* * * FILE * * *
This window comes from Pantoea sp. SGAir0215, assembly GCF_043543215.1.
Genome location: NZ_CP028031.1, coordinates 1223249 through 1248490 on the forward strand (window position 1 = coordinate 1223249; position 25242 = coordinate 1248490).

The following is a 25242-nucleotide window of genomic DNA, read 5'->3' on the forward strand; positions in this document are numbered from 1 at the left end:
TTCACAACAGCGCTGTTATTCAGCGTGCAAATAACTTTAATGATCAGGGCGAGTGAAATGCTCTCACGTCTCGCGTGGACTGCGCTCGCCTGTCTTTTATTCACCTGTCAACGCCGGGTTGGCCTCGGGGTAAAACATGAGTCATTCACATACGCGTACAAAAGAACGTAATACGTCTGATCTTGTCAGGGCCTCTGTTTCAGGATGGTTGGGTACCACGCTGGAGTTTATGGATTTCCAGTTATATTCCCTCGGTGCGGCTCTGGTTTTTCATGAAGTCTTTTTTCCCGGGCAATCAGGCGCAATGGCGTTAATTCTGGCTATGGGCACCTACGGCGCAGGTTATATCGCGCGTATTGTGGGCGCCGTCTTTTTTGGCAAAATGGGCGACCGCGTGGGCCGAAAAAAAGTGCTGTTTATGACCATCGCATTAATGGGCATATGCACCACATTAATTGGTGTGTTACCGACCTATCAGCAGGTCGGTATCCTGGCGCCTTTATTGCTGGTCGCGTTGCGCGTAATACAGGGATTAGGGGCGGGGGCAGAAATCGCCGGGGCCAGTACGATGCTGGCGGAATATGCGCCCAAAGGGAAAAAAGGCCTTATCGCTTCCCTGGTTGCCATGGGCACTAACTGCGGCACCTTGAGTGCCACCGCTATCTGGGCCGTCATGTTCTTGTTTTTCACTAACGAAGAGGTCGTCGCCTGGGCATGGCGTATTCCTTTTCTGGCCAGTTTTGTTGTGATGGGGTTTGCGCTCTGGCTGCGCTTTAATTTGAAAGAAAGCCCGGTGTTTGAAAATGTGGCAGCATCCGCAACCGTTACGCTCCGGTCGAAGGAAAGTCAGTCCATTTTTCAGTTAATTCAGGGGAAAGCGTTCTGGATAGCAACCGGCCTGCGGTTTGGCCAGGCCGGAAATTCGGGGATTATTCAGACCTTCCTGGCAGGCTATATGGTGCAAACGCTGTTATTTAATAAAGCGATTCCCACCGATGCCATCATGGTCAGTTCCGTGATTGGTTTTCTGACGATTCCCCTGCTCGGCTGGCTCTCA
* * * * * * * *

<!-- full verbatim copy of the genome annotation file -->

This window comes from Pantoea sp. SGAir0215, assembly GCF_043543215.1.
Genome location: NZ_CP028031.1, coordinates 1223249 through 1248490 on the forward strand (window position 1 = coordinate 1223249; position 25242 = coordinate 1248490).

The following is a 25242-nucleotide window of genomic DNA, read 5'->3' on the forward strand; positions in this document are numbered from 1 at the left end:
TTCACAACAGCGCTGTTATTCAGCGTGCAAATAACTTTAATGATCAGGGCGAGTGAAATGCTCTCACGTCTCGCGTGGACTGCGCTCGCCTGTCTTTTATTCACCTGTCAACGCCGGGTTGGCCTCGGGGTAAAACATGAGTCATTCACATACGCGTACAAAAGAACGTAATACGTCTGATCTTGTCAGGGCCTCTGTTTCAGGATGGTTGGGTACCACGCTGGAGTTTATGGATTTCCAGTTATATTCCCTCGGTGCGGCTCTGGTTTTTCATGAAGTCTTTTTTCCCGGGCAATCAGGCGCAATGGCGTTAATTCTGGCTATGGGCACCTACGGCGCAGGTTATATCGCGCGTATTGTGGGCGCCGTCTTTTTTGGCAAAATGGGCGACCGCGTGGGCCGAAAAAAAGTGCTGTTTATGACCATCGCATTAATGGGCATATGCACCACATTAATTGGTGTGTTACCGACCTATCAGCAGGTCGGTATCCTGGCGCCTTTATTGCTGGTCGCGTTGCGCGTAATACAGGGATTAGGGGCGGGGGCAGAAATCGCCGGGGCCAGTACGATGCTGGCGGAATATGCGCCCAAAGGGAAAAAAGGCCTTATCGCTTCCCTGGTTGCCATGGGCACTAACTGCGGCACCTTGAGTGCCACCGCTATCTGGGCCGTCATGTTCTTGTTTTTCACTAACGAAGAGGTCGTCGCCTGGGCATGGCGTATTCCTTTTCTGGCCAGTTTTGTTGTGATGGGGTTTGCGCTCTGGCTGCGCTTTAATTTGAAAGAAAGCCCGGTGTTTGAAAATGTGGCAGCATCCGCAACCGTTACGCTCCGGTCGAAGGAAAGTCAGTCCATTTTTCAGTTAATTCAGGGGAAAGCGTTCTGGATAGCAACCGGCCTGCGGTTTGGCCAGGCCGGAAATTCGGGGATTATTCAGACCTTCCTGGCAGGCTATATGGTGCAAACGCTGTTATTTAATAAAGCGATTCCCACCGATGCCATCATGGTCAGTTCCGTGATTGGTTTTCTGACGATTCCCCTGCTCGGCTGGCTCTCA